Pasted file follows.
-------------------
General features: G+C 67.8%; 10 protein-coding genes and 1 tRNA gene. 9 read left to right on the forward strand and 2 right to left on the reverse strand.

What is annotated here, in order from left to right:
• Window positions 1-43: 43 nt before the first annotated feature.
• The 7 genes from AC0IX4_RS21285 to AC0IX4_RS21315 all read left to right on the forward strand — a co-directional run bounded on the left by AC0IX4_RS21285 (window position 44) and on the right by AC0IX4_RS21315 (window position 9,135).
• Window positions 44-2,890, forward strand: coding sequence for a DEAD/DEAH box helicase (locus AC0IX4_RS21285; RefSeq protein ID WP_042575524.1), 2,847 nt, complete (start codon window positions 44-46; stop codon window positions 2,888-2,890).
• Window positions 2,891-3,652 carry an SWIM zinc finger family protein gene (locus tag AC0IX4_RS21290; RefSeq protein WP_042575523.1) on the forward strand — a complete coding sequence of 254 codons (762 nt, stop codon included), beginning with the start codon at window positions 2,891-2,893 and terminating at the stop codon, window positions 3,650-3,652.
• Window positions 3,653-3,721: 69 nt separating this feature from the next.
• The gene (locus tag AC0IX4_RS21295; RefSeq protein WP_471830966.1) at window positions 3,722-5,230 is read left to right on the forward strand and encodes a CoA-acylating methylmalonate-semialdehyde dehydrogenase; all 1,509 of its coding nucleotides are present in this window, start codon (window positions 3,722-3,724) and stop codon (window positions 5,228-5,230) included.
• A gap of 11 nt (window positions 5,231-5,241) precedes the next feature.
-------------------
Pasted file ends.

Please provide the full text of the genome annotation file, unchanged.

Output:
General features: G+C 67.8%; 10 protein-coding genes and 1 tRNA gene. 9 read left to right on the forward strand and 2 right to left on the reverse strand.

What is annotated here, in order from left to right:
• Window positions 1-43: 43 nt before the first annotated feature.
• The 7 genes from AC0IX4_RS21285 to AC0IX4_RS21315 all read left to right on the forward strand — a co-directional run bounded on the left by AC0IX4_RS21285 (window position 44) and on the right by AC0IX4_RS21315 (window position 9,135).
• Window positions 44-2,890, forward strand: coding sequence for a DEAD/DEAH box helicase (locus AC0IX4_RS21285; RefSeq protein ID WP_042575524.1), 2,847 nt, complete (start codon window positions 44-46; stop codon window positions 2,888-2,890).
• Window positions 2,891-3,652 carry an SWIM zinc finger family protein gene (locus tag AC0IX4_RS21290; RefSeq protein WP_042575523.1) on the forward strand — a complete coding sequence of 254 codons (762 nt, stop codon included), beginning with the start codon at window positions 2,891-2,893 and terminating at the stop codon, window positions 3,650-3,652.
• Window positions 3,653-3,721: 69 nt separating this feature from the next.
• The gene (locus tag AC0IX4_RS21295; RefSeq protein WP_471830966.1) at window positions 3,722-5,230 is read left to right on the forward strand and encodes a CoA-acylating methylmalonate-semialdehyde dehydrogenase; all 1,509 of its coding nucleotides are present in this window, start codon (window positions 3,722-3,724) and stop codon (window positions 5,228-5,230) included.
• A gap of 11 nt (window positions 5,231-5,241) precedes the next feature.